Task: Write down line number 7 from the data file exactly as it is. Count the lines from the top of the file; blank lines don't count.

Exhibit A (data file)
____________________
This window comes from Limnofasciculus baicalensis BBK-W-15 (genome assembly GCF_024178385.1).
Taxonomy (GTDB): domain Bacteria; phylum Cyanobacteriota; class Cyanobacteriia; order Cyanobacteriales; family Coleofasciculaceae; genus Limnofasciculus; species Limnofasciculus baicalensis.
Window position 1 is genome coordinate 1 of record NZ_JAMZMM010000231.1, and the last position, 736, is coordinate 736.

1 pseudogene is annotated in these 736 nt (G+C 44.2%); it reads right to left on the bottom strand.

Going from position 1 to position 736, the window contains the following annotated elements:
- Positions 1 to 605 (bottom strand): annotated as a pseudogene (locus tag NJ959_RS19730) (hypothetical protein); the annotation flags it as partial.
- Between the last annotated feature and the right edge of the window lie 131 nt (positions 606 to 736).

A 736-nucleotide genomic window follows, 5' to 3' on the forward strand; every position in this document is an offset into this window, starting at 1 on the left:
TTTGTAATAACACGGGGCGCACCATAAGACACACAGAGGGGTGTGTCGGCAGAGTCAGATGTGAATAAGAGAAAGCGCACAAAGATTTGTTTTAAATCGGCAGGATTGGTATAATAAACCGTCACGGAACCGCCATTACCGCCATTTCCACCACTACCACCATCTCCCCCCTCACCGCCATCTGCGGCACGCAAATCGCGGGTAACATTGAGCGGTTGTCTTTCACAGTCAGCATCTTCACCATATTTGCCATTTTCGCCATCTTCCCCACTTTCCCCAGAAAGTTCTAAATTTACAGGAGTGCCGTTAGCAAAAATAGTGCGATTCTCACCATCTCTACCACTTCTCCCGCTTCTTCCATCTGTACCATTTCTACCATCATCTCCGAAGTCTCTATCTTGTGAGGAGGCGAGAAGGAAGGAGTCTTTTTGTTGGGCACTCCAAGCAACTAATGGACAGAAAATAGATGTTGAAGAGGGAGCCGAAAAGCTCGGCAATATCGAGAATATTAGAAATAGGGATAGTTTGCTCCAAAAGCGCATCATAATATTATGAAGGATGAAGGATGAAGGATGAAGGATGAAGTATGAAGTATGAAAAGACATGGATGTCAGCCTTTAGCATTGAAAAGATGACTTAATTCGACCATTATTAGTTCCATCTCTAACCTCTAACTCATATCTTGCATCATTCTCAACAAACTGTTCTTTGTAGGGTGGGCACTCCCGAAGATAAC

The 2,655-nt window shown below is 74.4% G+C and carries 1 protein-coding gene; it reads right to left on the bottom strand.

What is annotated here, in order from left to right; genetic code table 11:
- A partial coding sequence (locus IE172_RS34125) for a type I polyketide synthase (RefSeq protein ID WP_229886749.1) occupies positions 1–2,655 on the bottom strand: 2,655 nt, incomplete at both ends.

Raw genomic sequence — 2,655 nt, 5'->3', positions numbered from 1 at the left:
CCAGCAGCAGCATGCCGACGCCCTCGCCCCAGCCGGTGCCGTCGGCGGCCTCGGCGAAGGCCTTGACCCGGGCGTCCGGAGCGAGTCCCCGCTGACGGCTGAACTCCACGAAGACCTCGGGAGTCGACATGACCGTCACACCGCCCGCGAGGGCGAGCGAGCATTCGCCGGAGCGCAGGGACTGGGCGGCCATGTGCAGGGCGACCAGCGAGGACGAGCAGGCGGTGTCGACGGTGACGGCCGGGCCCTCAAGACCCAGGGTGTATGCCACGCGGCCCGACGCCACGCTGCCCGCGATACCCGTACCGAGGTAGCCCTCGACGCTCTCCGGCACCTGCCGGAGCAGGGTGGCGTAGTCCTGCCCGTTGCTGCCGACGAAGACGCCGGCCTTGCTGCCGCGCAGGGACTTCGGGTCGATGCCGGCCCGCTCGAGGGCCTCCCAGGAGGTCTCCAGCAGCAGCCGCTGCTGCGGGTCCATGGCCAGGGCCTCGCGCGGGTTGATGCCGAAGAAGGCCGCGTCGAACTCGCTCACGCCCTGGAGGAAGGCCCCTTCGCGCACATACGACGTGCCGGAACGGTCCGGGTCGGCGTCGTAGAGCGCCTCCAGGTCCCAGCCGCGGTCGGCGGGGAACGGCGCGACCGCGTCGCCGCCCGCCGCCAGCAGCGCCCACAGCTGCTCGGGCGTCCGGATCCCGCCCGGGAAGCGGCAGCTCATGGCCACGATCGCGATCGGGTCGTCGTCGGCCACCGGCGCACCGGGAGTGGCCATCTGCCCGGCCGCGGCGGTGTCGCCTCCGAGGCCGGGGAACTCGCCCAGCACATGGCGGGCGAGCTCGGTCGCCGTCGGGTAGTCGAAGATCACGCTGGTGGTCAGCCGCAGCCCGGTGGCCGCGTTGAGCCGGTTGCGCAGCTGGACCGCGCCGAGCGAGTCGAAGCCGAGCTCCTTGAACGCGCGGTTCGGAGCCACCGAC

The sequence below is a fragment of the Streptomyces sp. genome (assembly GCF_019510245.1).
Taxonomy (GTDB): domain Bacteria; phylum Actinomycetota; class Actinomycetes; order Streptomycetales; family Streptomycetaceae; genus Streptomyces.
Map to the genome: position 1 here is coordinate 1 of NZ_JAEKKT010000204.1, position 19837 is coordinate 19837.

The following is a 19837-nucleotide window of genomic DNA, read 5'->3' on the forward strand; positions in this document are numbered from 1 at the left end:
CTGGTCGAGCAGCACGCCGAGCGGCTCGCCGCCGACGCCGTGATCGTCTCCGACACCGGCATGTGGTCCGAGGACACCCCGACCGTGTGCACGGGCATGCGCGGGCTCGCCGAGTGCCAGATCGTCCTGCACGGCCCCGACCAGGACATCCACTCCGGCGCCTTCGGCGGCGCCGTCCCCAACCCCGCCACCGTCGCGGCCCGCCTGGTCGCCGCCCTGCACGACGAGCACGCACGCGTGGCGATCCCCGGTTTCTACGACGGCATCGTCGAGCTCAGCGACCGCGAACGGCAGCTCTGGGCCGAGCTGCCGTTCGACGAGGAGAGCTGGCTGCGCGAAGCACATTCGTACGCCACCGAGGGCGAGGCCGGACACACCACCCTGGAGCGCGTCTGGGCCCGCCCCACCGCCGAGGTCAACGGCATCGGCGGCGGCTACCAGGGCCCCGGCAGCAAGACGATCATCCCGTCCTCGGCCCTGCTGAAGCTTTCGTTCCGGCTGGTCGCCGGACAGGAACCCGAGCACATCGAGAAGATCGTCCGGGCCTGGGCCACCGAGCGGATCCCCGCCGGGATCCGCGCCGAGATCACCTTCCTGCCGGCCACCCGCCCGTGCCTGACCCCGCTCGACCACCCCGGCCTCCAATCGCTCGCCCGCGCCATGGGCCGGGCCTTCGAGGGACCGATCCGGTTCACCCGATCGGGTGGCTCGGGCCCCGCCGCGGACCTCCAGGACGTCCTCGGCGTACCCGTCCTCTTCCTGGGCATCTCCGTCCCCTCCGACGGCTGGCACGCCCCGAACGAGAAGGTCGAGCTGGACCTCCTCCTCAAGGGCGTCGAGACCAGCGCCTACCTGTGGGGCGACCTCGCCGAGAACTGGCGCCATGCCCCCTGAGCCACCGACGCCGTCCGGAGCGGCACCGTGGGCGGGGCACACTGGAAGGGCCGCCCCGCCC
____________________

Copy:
- Between the last annotated feature and the right edge of the window lie 131 nt (positions 606 to 736).